These sentiments, and the letter she reportedly sent to party headquarters announcing her withdrawal, seem to be the only sources of information used by the aggrieved on Twitter to vent their anger on the unfair treatment of Majome.
No one is privy to the contents of the letter she sent to the party withdrawing her candidature, and therefore we cannot speculate on its contents.
Suffice to say that Majome, in the published video, failed to articulate which of the party’s electoral rules have been violated and how.
Majome used the veil of public sympathy, which she has rightfully earned over the years, to paint a picture of victimhood while failing to provide a coherent picture of the circumstances that have rendered the Harare West primary election unfair and irregular.
This missing part of the equation exposes the insidious nature of the Twitter mob, which, without pausing to consider whether Majome’s withdrawal was based on sound reasons of disenchantment, took up the mantle of manufactured outrage to express its displeasure.
What makes Zimbabwe’s own version of manufactured outrage more intriguing is that it is often led by public figures and social media influencers.
Fadzayi Mahere, an aspiring candidate for the Mt Pleasant constituency, and an active Twitter user, had this to say about Majome’s withdrawal: “Is there space for women in the MDC Alliance? A competent woman like @JessieFMajome is pushed out. I am disgusted”.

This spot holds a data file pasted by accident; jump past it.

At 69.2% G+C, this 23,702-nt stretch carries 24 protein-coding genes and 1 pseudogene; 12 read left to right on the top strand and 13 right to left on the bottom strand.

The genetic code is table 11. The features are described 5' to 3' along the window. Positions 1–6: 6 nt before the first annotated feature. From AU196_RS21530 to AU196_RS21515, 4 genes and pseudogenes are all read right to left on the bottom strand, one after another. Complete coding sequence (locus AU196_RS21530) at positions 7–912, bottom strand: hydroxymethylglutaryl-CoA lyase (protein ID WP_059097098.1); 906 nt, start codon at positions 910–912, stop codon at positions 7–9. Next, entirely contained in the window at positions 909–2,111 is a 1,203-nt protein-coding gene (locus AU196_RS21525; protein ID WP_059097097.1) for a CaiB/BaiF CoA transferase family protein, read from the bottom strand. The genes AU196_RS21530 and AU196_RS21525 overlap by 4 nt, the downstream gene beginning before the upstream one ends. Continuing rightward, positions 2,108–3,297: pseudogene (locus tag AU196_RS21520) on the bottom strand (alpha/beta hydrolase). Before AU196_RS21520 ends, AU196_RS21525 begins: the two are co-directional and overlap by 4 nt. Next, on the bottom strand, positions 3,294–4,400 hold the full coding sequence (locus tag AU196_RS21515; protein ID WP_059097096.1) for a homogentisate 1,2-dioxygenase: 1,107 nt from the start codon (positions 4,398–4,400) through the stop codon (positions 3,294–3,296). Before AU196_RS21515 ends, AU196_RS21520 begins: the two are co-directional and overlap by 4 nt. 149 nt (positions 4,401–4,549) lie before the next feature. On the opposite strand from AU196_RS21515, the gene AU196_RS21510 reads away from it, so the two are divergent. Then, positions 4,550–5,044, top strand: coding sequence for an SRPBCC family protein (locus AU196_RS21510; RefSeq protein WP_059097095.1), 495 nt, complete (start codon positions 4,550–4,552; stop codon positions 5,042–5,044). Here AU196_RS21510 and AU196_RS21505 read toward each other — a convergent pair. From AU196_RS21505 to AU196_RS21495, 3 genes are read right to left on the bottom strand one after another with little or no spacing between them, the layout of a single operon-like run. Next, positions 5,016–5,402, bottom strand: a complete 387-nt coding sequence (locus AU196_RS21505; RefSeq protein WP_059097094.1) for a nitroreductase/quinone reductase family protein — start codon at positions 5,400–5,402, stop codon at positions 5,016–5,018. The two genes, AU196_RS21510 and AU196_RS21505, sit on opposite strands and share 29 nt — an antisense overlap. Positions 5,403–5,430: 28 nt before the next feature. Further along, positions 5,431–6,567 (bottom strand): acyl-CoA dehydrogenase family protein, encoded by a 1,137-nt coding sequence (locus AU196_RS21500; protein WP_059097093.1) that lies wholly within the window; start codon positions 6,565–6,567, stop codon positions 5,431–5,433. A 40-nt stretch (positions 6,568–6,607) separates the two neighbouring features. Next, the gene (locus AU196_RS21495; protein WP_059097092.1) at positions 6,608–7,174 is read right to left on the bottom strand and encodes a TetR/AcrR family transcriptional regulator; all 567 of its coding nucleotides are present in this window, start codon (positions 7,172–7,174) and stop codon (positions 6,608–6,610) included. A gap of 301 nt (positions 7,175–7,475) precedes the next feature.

No one denies Majome’s competency, but she wasn’t pushed out, as intimated by Mahere, she withdrew from the primary election contest.
As things stand, there is no evidence-based account from Majome to support the reasons behind her withdrawal.
What is clear is that Majome felt the process was unfair to her and she had to withdraw, immediately.
Besides, for Mahere to take a decision made by Majome as evidence that there was no space for women in the MDC Alliance is a disservice to the legitimate fight for gender parity in decision making structures.
If Majome was being targeted for exclusion because she is a woman, what does this say of Joanna Mamombe, a woman who is one of the candidates contesting in the primary elections for the Harare West seat?
Is her participation of lesser value to that of Majome?
A major consequence of manufactured outrage, besides being irrational, is that it dumbs down informed debate and replaces it with righteous indignation.
Often, those who dabble in this vice, hide behind a veneer of what appears as a legitimate cause to drive a narrative that is devoid of reason but is designed primarily to fuel public outrage.
It is a trap that will relegate reason and rationality on social media spaces to the fringe while elevating politically correct platitudes that add no value to healthy public discourse.
The onus is on public figures and social media influencers to push back against this unintellectual encroachment on informed discourse on social media by refraining from feeding false narratives on imagined injustice.